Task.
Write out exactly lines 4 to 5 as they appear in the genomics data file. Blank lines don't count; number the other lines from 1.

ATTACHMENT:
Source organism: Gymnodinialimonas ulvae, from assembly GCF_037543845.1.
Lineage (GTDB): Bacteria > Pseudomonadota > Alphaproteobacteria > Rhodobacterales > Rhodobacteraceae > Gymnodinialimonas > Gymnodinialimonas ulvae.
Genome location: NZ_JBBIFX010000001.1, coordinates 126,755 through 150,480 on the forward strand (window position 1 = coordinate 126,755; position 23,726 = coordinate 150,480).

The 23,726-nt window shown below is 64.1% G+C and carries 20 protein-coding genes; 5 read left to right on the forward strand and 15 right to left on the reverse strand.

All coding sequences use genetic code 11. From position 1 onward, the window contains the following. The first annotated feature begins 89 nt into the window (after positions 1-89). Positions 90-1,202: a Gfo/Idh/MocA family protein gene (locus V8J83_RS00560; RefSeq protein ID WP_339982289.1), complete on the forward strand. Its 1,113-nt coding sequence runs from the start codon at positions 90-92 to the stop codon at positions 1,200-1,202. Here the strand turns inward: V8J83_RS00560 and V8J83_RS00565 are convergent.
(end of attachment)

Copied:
The 23,726-nt window shown below is 64.1% G+C and carries 20 protein-coding genes; 5 read left to right on the forward strand and 15 right to left on the reverse strand.

All coding sequences use genetic code 11. From position 1 onward, the window contains the following. The first annotated feature begins 89 nt into the window (after positions 1-89). Positions 90-1,202: a Gfo/Idh/MocA family protein gene (locus V8J83_RS00560; RefSeq protein ID WP_339982289.1), complete on the forward strand. Its 1,113-nt coding sequence runs from the start codon at positions 90-92 to the stop codon at positions 1,200-1,202. Here the strand turns inward: V8J83_RS00560 and V8J83_RS00565 are convergent.